They still had the one long song (in this case "Awaken" clocking in at 15 minutes) but 'Going For The One', but the supporting songs were shorter and more direct (allowing a total of 5 tracks this time), and the album as a whole is one of their stronger outings (if not always held in that esteem by contemporary reviewers)

Apocryphally, Punk was supposed to kill off Prog Rock excess like Yes and ELP.
Recorded and released during the ending days of Punk, The original intention was to have 2 albums at each of the year, but when it came down to it, there was only really enough strong material for a single album
And lack of self-discipline in the self production, the continuing deterioration of inter-band relationships (again), their propensity to try and fit more notes into a single bar than each other, and some terrible artwork saw to it that 'Tormato' is perhaps the least fondly remembered of all the albums (certainly by the band, as proved by the lack of live outings for these songs since release).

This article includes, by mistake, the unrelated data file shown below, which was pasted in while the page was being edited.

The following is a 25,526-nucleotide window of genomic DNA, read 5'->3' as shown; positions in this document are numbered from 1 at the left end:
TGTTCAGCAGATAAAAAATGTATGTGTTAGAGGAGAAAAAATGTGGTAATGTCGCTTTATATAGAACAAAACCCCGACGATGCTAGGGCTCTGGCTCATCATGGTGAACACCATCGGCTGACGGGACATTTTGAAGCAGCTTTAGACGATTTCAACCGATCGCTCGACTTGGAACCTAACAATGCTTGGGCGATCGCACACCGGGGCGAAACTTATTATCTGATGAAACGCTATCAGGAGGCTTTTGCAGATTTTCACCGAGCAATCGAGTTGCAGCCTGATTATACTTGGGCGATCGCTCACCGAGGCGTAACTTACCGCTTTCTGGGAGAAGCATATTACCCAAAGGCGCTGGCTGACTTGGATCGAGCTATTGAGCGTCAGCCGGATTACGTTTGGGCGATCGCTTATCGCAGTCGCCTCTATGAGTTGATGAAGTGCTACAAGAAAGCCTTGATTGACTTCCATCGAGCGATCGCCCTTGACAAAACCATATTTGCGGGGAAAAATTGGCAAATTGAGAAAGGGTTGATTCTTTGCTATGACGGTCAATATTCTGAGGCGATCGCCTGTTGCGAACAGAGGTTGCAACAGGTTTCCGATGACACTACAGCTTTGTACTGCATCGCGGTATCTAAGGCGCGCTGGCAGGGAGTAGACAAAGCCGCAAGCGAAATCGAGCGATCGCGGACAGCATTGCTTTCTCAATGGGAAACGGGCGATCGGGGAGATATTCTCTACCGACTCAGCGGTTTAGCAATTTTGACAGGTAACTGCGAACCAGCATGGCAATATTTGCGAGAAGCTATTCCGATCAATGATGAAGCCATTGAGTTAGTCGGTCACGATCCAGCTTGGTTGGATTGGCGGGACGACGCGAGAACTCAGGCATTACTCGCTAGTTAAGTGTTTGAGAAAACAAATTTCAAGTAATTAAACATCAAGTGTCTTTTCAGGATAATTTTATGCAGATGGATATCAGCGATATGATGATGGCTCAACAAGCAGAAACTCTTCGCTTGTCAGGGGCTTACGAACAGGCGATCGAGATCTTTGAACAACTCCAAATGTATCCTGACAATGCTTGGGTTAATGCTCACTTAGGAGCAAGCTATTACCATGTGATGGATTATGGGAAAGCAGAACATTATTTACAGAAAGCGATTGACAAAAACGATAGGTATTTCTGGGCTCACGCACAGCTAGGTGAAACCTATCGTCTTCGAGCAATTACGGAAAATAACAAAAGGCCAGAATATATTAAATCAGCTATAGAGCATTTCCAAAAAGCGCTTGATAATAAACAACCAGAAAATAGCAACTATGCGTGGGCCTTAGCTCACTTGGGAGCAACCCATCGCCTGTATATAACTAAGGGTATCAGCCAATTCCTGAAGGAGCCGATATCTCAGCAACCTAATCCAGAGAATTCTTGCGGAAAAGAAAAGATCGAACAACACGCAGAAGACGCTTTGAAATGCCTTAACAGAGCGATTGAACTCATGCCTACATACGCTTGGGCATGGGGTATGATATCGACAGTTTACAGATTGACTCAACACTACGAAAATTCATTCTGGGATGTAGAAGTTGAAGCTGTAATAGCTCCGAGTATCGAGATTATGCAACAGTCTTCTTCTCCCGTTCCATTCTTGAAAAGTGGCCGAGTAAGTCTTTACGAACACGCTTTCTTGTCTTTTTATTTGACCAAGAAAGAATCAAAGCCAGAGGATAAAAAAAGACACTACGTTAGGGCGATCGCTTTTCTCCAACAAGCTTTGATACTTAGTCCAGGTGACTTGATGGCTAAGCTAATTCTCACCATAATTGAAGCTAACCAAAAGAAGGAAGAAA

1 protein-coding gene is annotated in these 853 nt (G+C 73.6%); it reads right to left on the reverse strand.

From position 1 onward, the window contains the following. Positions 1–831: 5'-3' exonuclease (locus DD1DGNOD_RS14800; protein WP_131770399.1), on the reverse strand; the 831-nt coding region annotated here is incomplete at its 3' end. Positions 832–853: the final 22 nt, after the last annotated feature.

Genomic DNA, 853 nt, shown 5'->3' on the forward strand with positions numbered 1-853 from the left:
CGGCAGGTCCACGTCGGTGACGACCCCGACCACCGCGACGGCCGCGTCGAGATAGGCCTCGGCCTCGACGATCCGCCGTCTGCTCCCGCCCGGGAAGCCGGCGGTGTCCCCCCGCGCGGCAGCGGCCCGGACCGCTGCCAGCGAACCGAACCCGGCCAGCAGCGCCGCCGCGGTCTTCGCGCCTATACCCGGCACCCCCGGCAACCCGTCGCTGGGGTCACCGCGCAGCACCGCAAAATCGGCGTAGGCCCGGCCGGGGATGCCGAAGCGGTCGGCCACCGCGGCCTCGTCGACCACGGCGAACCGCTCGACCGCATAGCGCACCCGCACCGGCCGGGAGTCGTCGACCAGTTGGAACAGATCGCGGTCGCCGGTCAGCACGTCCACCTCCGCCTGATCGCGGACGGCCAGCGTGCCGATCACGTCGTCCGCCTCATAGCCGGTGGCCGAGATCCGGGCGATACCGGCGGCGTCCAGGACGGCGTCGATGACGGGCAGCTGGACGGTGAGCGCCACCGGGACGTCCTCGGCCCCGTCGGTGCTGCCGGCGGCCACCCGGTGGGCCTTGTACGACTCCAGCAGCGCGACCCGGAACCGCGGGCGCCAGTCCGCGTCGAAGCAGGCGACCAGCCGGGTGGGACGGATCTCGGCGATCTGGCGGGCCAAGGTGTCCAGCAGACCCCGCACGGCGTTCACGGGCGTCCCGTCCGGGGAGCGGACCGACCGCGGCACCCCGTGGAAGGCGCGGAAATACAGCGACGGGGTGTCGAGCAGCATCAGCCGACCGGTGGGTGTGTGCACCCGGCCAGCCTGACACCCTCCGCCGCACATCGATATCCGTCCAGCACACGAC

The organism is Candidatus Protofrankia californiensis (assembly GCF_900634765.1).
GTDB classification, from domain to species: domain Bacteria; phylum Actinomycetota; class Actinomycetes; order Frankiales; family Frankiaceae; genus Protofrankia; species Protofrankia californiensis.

Punk killed off the Prog hippies?  Nope, Yes were managing to do that for themselves.

The creation of 'Tormato' was difficult, as was the ensuing tour.  By the time the band got back to the studio for the next opus, divisions were forming over direction, sound and presentation.  The division was strong enough for Jon Anderson and Rick Wakeman to leave.
Yes manager Brian Lane had recently taken on The Buggles as clients, so rather than cast around for auditions, Trevor Horn and Geoff Downes were drafted in.  A seemingly peculiar move on the face of it, but both Horn and Downes were Yes fans, and Chris Squire wanted to move into a more new wave-esque direction (and the presence of The Buggles may facilitate that).  'Drama' was fairly quickly recorded (at least in comparison to previous Yes albums), but what came out was neither a Yes album, nor a Buggles album, nor a hybrid.  It's not a bad album, just not a good one either.
Steve Howe and Geoff Downes would - within a year - join forces again in Asia.  For my money, the first Asia album is what 'Drama' could've been